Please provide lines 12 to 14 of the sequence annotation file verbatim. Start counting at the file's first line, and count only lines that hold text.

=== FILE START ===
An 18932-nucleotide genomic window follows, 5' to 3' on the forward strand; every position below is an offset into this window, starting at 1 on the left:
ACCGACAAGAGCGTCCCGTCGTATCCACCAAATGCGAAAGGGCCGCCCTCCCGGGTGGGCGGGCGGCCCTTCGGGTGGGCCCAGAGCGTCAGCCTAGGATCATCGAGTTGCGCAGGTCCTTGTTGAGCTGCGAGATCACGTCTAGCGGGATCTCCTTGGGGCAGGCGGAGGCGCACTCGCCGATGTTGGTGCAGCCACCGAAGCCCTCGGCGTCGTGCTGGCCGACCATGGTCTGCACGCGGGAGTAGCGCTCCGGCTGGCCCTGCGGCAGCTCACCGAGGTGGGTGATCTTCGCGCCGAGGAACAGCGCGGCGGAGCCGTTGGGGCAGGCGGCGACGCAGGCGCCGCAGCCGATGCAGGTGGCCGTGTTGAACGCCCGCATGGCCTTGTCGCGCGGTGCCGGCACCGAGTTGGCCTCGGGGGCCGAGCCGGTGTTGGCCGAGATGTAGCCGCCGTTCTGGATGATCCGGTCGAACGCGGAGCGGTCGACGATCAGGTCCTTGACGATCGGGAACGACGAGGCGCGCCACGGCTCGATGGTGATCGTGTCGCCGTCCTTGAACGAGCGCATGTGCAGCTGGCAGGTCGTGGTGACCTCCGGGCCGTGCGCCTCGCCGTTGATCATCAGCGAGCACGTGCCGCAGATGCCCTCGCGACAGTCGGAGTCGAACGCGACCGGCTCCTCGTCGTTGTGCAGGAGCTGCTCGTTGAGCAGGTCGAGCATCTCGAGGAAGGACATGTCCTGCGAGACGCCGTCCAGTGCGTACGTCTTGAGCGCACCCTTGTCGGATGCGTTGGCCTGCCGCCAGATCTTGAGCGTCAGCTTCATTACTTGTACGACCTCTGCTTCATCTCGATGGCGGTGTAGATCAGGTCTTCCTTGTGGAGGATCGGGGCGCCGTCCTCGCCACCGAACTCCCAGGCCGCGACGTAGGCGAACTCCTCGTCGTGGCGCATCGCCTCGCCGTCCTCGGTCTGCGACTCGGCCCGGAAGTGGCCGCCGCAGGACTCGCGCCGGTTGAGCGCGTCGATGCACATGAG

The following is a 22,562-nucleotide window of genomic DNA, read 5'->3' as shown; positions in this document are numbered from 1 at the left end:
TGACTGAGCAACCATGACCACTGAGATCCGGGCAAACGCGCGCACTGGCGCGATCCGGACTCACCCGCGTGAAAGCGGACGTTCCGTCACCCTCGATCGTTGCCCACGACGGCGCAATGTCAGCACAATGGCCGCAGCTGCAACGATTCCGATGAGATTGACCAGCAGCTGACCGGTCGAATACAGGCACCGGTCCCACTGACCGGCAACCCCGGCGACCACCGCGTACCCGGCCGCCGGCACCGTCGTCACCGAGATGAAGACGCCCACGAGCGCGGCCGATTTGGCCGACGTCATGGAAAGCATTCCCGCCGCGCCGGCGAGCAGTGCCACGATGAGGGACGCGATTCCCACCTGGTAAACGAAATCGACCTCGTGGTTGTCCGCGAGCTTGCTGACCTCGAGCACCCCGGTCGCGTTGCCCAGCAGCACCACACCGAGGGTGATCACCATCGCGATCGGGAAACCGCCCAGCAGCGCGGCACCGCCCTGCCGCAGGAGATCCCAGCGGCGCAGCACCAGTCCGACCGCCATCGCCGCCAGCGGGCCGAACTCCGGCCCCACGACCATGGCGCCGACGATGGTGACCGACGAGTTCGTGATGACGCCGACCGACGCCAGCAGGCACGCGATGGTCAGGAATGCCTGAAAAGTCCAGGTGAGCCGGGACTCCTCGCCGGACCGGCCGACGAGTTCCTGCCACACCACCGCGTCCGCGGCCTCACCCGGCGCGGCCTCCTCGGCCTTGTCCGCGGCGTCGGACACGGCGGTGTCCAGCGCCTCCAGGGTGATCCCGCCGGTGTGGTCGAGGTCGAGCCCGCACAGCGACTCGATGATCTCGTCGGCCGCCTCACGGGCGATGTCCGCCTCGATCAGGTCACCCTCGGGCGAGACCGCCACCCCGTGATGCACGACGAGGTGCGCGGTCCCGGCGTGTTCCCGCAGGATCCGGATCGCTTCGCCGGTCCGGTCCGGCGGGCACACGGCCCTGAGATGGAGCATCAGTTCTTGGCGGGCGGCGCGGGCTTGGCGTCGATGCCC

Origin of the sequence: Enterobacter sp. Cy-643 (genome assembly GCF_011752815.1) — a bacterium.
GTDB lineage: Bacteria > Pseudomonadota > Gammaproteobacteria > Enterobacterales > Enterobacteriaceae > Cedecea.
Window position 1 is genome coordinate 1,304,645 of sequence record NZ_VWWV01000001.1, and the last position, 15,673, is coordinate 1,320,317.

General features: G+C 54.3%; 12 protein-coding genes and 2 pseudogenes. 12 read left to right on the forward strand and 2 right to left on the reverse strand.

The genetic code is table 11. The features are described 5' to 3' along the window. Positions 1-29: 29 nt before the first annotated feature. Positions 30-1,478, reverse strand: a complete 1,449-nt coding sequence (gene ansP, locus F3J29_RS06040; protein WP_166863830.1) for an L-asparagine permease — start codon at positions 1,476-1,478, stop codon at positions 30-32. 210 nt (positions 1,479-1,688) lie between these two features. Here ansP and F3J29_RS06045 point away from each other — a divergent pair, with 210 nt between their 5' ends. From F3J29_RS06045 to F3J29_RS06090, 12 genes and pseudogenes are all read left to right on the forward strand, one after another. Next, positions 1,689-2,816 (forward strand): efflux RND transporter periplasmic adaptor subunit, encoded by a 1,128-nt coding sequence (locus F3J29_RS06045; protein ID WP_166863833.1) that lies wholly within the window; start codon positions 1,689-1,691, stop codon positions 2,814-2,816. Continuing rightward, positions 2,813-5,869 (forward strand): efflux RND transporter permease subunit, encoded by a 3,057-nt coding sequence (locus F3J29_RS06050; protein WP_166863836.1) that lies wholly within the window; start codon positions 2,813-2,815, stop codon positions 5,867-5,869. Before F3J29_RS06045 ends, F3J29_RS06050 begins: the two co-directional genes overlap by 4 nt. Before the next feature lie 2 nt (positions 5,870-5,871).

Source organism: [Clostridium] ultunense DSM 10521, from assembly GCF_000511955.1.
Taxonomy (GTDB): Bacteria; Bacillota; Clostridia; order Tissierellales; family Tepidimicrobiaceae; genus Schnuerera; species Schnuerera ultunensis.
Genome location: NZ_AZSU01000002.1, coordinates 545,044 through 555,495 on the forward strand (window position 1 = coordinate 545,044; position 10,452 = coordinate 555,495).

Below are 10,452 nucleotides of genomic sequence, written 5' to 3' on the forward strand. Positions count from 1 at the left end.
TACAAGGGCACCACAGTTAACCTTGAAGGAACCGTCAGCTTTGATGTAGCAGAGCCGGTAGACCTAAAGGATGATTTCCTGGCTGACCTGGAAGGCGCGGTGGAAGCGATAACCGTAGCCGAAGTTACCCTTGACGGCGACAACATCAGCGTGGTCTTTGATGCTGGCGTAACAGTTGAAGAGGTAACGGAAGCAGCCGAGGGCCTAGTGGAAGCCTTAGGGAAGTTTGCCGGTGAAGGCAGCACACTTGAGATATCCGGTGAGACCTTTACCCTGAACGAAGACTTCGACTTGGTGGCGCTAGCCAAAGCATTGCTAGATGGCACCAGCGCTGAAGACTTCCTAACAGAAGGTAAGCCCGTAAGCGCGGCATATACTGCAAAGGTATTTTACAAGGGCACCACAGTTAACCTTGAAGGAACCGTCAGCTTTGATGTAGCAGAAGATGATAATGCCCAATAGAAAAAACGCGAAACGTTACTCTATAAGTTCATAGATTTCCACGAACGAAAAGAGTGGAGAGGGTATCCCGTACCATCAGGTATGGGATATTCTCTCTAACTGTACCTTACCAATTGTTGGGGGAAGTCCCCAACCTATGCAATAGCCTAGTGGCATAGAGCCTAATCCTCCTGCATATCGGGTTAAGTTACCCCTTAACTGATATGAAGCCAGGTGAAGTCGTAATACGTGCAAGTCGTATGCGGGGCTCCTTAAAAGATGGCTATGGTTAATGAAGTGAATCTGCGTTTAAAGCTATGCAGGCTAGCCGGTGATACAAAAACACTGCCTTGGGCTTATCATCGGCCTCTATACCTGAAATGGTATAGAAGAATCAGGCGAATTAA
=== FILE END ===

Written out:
Genome location: NZ_AZSU01000002.1, coordinates 545,044 through 555,495 on the forward strand (window position 1 = coordinate 545,044; position 10,452 = coordinate 555,495).

Below are 10,452 nucleotides of genomic sequence, written 5' to 3' on the forward strand. Positions count from 1 at the left end.
TACAAGGGCACCACAGTTAACCTTGAAGGAACCGTCAGCTTTGATGTAGCAGAGCCGGTAGACCTAAAGGATGATTTCCTGGCTGACCTGGAAGGCGCGGTGGAAGCGATAACCGTAGCCGAAGTTACCCTTGACGGCGACAACATCAGCGTGGTCTTTGATGCTGGCGTAACAGTTGAAGAGGTAACGGAAGCAGCCGAGGGCCTAGTGGAAGCCTTAGGGAAGTTTGCCGGTGAAGGCAGCACACTTGAGATATCCGGTGAGACCTTTACCCTGAACGAAGACTTCGACTTGGTGGCGCTAGCCAAAGCATTGCTAGATGGCACCAGCGCTGAAGACTTCCTAACAGAAGGTAAGCCCGTAAGCGCGGCATATACTGCAAAGGTATTTTACAAGGGCACCACAGTTAACCTTGAAGGAACCGTCAGCTTTGATGTAGCAGAAGATGATAATGCCCAATAGAAAAAACGCGAAACGTTACTCTATAAGTTCATAGATTTCCACGAACGAAAAGAGTGGAGAGGGTATCCCGTACCATCAGGTATGGGATATTCTCTCTAACTGTACCTTACCAATTGTTGGGGGAAGTCCCCAACCTATGCAATAGCCTAGTGGCATAGAGCCTAATCCTCCTGCATATCGGGTTAAGTTACCCCTTAACTGATATGAAGCCAGGTGAAGTCGTAATACGTGCAAGTCGTATGCGGGGCTCCTTAAAAGATGGCTATGGTTAATGAAGTGAATCTGCGTTTAAAGCTATGCAGGCTAGCCGGTGATACAAAAACACTGCCTTGGGCTTATCATCGGCCTCTATACCTGAAATGGTATAGAAGAATCAGGCGAATTAA